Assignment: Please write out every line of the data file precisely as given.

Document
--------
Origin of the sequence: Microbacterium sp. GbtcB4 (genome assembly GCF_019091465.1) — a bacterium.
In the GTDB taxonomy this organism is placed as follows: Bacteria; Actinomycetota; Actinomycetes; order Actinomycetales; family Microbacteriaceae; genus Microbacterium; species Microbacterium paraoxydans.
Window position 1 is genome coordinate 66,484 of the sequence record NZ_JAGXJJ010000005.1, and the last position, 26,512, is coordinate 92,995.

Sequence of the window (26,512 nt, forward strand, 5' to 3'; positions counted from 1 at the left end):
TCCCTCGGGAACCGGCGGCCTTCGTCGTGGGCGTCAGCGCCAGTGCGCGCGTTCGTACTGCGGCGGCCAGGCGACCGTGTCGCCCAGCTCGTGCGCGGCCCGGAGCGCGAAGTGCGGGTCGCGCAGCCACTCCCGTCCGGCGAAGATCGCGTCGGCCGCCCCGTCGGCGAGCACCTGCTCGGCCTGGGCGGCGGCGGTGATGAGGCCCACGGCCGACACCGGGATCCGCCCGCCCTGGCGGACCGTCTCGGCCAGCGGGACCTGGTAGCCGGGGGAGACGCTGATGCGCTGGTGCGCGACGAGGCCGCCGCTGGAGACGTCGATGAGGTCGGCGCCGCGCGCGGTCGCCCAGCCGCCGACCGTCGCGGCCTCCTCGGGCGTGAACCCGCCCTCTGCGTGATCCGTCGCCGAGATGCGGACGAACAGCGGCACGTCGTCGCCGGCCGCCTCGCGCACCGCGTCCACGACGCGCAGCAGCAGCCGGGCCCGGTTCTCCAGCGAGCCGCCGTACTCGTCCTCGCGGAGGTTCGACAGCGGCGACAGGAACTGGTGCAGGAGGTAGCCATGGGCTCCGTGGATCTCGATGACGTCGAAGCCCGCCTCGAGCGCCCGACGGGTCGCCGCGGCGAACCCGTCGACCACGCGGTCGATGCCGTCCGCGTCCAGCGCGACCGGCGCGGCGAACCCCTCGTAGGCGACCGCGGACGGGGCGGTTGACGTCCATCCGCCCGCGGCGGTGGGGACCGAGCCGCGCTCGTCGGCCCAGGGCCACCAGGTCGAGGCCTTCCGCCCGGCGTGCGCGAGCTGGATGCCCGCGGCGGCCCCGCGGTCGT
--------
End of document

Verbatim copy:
Origin of the sequence: Microbacterium sp. GbtcB4 (genome assembly GCF_019091465.1) — a bacterium.
In the GTDB taxonomy this organism is placed as follows: Bacteria; Actinomycetota; Actinomycetes; order Actinomycetales; family Microbacteriaceae; genus Microbacterium; species Microbacterium paraoxydans.
Window position 1 is genome coordinate 66,484 of the sequence record NZ_JAGXJJ010000005.1, and the last position, 26,512, is coordinate 92,995.

Sequence of the window (26,512 nt, forward strand, 5' to 3'; positions counted from 1 at the left end):
TCCCTCGGGAACCGGCGGCCTTCGTCGTGGGCGTCAGCGCCAGTGCGCGCGTTCGTACTGCGGCGGCCAGGCGACCGTGTCGCCCAGCTCGTGCGCGGCCCGGAGCGCGAAGTGCGGGTCGCGCAGCCACTCCCGTCCGGCGAAGATCGCGTCGGCCGCCCCGTCGGCGAGCACCTGCTCGGCCTGGGCGGCGGCGGTGATGAGGCCCACGGCCGACACCGGGATCCGCCCGCCCTGGCGGACCGTCTCGGCCAGCGGGACCTGGTAGCCGGGGGAGACGCTGATGCGCTGGTGCGCGACGAGGCCGCCGCTGGAGACGTCGATGAGGTCGGCGCCGCGCGCGGTCGCCCAGCCGCCGACCGTCGCGGCCTCCTCGGGCGTGAACCCGCCCTCTGCGTGATCCGTCGCCGAGATGCGGACGAACAGCGGCACGTCGTCGCCGGCCGCCTCGCGCACCGCGTCCACGACGCGCAGCAGCAGCCGGGCCCGGTTCTCCAGCGAGCCGCCGTACTCGTCCTCGCGGAGGTTCGACAGCGGCGACAGGAACTGGTGCAGGAGGTAGCCATGGGCTCCGTGGATCTCGATGACGTCGAAGCCCGCCTCGAGCGCCCGACGGGTCGCCGCGGCGAACCCGTCGACCACGCGGTCGATGCCGTCCGCGTCCAGCGCGACCGGCGCGGCGAACCCCTCGTAGGCGACCGCGGACGGGGCGGTTGACGTCCATCCGCCCGCGGCGGTGGGGACCGAGCCGCGCTCGTCGGCCCAGGGCCACCAGGTCGAGGCCTTCCGCCCGGCGTGCGCGAGCTGGATGCCCGCGGCGGCCCCGCGGTCGT